TODAY marks 100 days since the start of lockdown across the UK on March 24. From often major lows to some rays of light in the darkest of times, here's a look back on the last 100 days in Gwent.

March 23: Boris Johnson takes to our screens for what will be the first of many addresses as the public is told we are only allowed to leave our homes for limited reasons, including shopping for food, exercise once per day, medical need and travelling for work “when absolutely necessary”.

March 24: Consultant doctor at the Royal Gwent Hospital David Hepburn, who would go on to become a prominent face of the relief effort in the region, reveals he has coronavirus, and urges the public not to defy advice to stay at home and avoid social contact.

March 24: A fixture of consistency among the frenzy has been the goodwill of communities across Gwent. The lockdown choir in Chepstow led the way as early as March, and would go on to be part of a huge national singalong in May.

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March 25: Police took to the streets in Newport and the rest of the region to start laying down lockdown law.

March 26: Public health expert Dr Sarah Aitken warned that Gwent will soon be overwhelmed by coronavirus and the number of people needing lifesaving treatment, without a "huge effort" by all of us to follow Government lockdown instructions. At this point, Gwent was the worst affected area in Wales with 309 of the 628 confirmed cases in Wales.

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March 26: The usually bustling streets of Newport now resemble a ghost town, as these eerie images - taken by photographer Chris Tinsley for the South Wales Argus show.

March 26: A support package for the self-employed is announced – covering an average of 80 per cent of earnings over the last three years.

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March 27: People from across Gwent came together to show their appreciation for frontline NHS workers in the first ever 'Clap for Carers'.

March 27: Prime Minister Boris Johnson and Health Secretary Matt Hancock test positive for Covid-19.

March 31: Welsh footballer Aaron Ramsey came to the rescue of a Newport charity helping homeless and vulnerable people, after the charity organiser called for help. After an incredible donation of £3,000 from the Wales and Juventus footballer, the organisation could afford the rent at its hub on Commercial Road.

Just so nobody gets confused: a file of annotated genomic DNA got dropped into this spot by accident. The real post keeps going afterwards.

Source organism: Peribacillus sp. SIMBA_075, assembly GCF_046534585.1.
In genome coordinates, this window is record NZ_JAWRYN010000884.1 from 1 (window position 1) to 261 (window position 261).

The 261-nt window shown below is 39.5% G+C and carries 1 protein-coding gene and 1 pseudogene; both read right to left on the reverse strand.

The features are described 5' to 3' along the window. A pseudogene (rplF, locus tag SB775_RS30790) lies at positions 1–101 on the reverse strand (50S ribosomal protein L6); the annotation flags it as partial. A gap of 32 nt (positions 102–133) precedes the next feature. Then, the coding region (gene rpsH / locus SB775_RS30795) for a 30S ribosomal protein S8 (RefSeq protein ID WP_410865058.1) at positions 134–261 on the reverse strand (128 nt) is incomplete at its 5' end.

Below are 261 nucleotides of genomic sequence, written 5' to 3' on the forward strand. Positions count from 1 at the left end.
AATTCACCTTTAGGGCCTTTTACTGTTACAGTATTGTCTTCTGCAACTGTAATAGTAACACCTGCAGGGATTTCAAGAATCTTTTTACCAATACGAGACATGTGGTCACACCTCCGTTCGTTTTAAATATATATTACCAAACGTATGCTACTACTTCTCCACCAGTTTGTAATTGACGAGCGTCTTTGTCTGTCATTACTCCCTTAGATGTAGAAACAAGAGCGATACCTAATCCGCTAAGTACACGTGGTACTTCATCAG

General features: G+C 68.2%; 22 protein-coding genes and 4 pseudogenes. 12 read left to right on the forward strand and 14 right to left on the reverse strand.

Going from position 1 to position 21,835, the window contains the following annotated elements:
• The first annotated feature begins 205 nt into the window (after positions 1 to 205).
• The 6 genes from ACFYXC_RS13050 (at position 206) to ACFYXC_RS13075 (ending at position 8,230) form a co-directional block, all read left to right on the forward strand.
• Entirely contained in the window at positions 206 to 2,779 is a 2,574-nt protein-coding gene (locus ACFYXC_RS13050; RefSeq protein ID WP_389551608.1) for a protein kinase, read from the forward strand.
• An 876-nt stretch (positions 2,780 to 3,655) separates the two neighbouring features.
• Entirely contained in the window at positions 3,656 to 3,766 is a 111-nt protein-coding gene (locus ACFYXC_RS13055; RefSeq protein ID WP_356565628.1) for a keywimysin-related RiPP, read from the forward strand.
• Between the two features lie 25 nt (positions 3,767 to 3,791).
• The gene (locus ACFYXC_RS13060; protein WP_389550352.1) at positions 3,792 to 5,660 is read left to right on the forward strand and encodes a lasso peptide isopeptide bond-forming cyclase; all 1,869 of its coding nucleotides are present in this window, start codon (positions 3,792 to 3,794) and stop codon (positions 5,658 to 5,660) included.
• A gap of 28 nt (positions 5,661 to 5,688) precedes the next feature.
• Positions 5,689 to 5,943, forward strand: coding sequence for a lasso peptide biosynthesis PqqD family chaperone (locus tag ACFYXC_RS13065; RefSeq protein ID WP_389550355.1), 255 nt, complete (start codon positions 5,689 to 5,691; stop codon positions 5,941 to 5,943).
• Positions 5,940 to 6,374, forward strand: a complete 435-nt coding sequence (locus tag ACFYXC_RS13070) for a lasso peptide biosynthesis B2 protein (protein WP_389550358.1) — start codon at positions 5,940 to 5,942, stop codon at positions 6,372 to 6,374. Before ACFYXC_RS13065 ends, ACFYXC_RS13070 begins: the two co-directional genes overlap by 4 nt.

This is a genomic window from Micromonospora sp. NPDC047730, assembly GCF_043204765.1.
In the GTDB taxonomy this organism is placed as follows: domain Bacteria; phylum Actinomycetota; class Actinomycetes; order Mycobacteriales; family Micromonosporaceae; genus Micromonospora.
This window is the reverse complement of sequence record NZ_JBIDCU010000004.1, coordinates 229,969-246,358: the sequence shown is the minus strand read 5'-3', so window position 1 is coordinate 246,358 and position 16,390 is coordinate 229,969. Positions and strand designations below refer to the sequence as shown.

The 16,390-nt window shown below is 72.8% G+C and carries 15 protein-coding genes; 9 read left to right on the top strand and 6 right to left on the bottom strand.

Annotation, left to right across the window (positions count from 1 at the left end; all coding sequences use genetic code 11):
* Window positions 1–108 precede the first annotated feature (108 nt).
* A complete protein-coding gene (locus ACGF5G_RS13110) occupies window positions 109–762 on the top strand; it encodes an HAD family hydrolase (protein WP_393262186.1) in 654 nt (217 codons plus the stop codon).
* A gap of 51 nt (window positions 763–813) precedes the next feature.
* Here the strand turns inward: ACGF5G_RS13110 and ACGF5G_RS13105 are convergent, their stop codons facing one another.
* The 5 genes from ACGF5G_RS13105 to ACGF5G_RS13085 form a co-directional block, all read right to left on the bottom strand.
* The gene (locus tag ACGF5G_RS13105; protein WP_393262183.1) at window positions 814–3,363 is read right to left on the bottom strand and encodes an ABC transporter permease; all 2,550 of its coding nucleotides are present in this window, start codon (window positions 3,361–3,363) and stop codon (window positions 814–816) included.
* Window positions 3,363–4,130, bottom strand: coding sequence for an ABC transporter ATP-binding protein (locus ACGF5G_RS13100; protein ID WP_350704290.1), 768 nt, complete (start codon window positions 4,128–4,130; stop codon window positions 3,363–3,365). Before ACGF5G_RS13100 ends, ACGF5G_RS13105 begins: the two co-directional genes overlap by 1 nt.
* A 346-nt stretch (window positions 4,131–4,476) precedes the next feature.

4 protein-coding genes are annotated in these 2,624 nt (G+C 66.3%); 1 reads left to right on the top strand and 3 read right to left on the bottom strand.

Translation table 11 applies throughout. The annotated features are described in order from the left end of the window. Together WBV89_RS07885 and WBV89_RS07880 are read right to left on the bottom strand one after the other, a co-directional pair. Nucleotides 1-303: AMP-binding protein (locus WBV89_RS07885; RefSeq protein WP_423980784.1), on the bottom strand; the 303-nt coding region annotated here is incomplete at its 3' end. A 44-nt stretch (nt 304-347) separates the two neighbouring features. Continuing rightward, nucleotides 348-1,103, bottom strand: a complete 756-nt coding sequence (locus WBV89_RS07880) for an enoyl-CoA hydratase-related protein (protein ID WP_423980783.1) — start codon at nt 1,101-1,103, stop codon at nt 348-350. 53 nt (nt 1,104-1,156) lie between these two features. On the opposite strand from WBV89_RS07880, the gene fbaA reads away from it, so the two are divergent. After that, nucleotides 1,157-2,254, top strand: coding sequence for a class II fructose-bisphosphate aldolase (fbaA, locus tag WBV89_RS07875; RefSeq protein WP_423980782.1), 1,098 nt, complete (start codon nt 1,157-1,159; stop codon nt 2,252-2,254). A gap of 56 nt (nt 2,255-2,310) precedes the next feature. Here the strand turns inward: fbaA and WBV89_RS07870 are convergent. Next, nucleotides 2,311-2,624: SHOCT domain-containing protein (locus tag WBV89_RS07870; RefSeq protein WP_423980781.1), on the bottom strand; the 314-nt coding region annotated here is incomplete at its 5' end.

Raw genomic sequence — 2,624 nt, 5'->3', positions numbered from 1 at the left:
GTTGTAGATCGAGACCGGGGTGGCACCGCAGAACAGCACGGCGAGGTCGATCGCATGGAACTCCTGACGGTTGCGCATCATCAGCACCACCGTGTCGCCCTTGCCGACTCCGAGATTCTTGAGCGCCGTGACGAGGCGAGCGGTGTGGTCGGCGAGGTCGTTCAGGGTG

April 4: The Argus revealed the preparations at the Grange University Hospital site near Cwmbran, part of which was being completed almost a year early in preparation to take patients - if required - should a Covid-19 related surge take place. The projhect was announced on March 21, two days before the lockdown began.

April 8: Messages of support from Gwent politicians poured in after it was announced the prime minister's condition had worsened considerably.

April 9: Pictures revealed that the home of Welsh rugby was just days away from taking in Covid-19 patients. NHS Wales chief executive Andrew Goodall revealed that around 7,000 extra hospital beds would be available in the next "10 to 12 days" thanks to new field hospitals in Cardiff, Cwmbran, Swansea, Llanelli, Neath and Llandudno.

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April 10: Care home owners in Gwent claimed they were being put under pressure to admit patients from hospitals without the proper equipment to protect residents and staff from coronavirus, and said the sector was being put in danger.

April 12: In an appeal asking for the people of Gwent to “stay home and protect the NHS” during the Bank Holiday weekend, A&E Consultant Dr Tim Rogerson revealed around half of his department’s workforce had tested positive since the outbreak began.

April 16: Inspirational war veteran Captain Tom Moore was hailed a hero after completing 100 laps of his garden - and collecting more than £12 million for the NHS.

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April 23: First minister Mark Drakeford revealed the outlines of a strategy to be put in place to bring Wales out of lockdown. Speaking via video chat earlier today, Mr Drakeford said that the Welsh Government would be adopting what he referred to as the 'traffic light system'.